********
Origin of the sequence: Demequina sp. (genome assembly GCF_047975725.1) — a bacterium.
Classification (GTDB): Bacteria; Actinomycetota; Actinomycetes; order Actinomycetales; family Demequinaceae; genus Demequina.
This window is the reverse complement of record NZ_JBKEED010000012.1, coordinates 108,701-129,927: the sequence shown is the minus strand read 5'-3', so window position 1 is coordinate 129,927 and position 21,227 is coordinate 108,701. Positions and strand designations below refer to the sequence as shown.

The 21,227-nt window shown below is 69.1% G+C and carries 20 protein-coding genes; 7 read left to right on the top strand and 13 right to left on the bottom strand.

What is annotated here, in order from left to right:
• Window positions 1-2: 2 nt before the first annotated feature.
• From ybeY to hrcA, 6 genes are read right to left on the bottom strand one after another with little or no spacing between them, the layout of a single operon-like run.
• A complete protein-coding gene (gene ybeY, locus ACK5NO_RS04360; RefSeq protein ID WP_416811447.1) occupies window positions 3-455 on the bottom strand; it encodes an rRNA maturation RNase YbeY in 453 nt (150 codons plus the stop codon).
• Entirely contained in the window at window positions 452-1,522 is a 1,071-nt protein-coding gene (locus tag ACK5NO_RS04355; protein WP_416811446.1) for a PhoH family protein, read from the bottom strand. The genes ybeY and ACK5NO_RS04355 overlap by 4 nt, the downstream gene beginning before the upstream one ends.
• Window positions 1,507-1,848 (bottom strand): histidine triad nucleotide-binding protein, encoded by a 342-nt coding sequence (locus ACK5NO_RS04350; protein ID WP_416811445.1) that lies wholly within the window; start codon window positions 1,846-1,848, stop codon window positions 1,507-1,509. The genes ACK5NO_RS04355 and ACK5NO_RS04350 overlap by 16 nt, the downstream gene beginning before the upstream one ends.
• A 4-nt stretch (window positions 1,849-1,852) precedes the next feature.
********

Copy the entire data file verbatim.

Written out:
Origin of the sequence: Demequina sp. (genome assembly GCF_047975725.1) — a bacterium.
Classification (GTDB): Bacteria; Actinomycetota; Actinomycetes; order Actinomycetales; family Demequinaceae; genus Demequina.
This window is the reverse complement of record NZ_JBKEED010000012.1, coordinates 108,701-129,927: the sequence shown is the minus strand read 5'-3', so window position 1 is coordinate 129,927 and position 21,227 is coordinate 108,701. Positions and strand designations below refer to the sequence as shown.

The 21,227-nt window shown below is 69.1% G+C and carries 20 protein-coding genes; 7 read left to right on the top strand and 13 right to left on the bottom strand.

What is annotated here, in order from left to right:
• Window positions 1-2: 2 nt before the first annotated feature.
• From ybeY to hrcA, 6 genes are read right to left on the bottom strand one after another with little or no spacing between them, the layout of a single operon-like run.
• A complete protein-coding gene (gene ybeY, locus ACK5NO_RS04360; RefSeq protein ID WP_416811447.1) occupies window positions 3-455 on the bottom strand; it encodes an rRNA maturation RNase YbeY in 453 nt (150 codons plus the stop codon).
• Entirely contained in the window at window positions 452-1,522 is a 1,071-nt protein-coding gene (locus tag ACK5NO_RS04355; protein WP_416811446.1) for a PhoH family protein, read from the bottom strand. The genes ybeY and ACK5NO_RS04355 overlap by 4 nt, the downstream gene beginning before the upstream one ends.
• Window positions 1,507-1,848 (bottom strand): histidine triad nucleotide-binding protein, encoded by a 342-nt coding sequence (locus ACK5NO_RS04350; protein ID WP_416811445.1) that lies wholly within the window; start codon window positions 1,846-1,848, stop codon window positions 1,507-1,509. The genes ACK5NO_RS04355 and ACK5NO_RS04350 overlap by 16 nt, the downstream gene beginning before the upstream one ends.
• A 4-nt stretch (window positions 1,849-1,852) precedes the next feature.